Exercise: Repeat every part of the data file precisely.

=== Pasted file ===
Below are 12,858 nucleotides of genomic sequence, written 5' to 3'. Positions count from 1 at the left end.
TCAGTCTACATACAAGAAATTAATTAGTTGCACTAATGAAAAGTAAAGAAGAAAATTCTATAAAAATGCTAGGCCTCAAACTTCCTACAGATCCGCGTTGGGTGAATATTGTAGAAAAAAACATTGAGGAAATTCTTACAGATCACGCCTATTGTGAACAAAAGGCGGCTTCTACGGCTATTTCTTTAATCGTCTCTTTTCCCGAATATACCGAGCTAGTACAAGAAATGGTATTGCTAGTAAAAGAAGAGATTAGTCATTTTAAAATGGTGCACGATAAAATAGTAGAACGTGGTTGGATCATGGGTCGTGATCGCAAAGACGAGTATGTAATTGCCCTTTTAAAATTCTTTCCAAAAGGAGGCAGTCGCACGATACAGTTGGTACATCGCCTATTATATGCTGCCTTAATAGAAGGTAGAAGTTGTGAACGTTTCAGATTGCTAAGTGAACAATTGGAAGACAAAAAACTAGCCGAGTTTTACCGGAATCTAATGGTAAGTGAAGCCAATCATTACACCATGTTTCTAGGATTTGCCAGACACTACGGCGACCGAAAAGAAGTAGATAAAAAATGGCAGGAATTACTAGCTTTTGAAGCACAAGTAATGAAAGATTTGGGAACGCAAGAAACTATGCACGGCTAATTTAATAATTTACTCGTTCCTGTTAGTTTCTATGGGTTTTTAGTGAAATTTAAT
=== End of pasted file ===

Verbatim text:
Below are 12,858 nucleotides of genomic sequence, written 5' to 3'. Positions count from 1 at the left end.
TCAGTCTACATACAAGAAATTAATTAGTTGCACTAATGAAAAGTAAAGAAGAAAATTCTATAAAAATGCTAGGCCTCAAACTTCCTACAGATCCGCGTTGGGTGAATATTGTAGAAAAAAACATTGAGGAAATTCTTACAGATCACGCCTATTGTGAACAAAAGGCGGCTTCTACGGCTATTTCTTTAATCGTCTCTTTTCCCGAATATACCGAGCTAGTACAAGAAATGGTATTGCTAGTAAAAGAAGAGATTAGTCATTTTAAAATGGTGCACGATAAAATAGTAGAACGTGGTTGGATCATGGGTCGTGATCGCAAAGACGAGTATGTAATTGCCCTTTTAAAATTCTTTCCAAAAGGAGGCAGTCGCACGATACAGTTGGTACATCGCCTATTATATGCTGCCTTAATAGAAGGTAGAAGTTGTGAACGTTTCAGATTGCTAAGTGAACAATTGGAAGACAAAAAACTAGCCGAGTTTTACCGGAATCTAATGGTAAGTGAAGCCAATCATTACACCATGTTTCTAGGATTTGCCAGACACTACGGCGACCGAAAAGAAGTAGATAAAAAATGGCAGGAATTACTAGCTTTTGAAGCACAAGTAATGAAAGATTTGGGAACGCAAGAAACTATGCACGGCTAATTTAATAATTTACTCGTTCCTGTTAGTTTCTATGGGTTTTTAGTGAAATTTAAT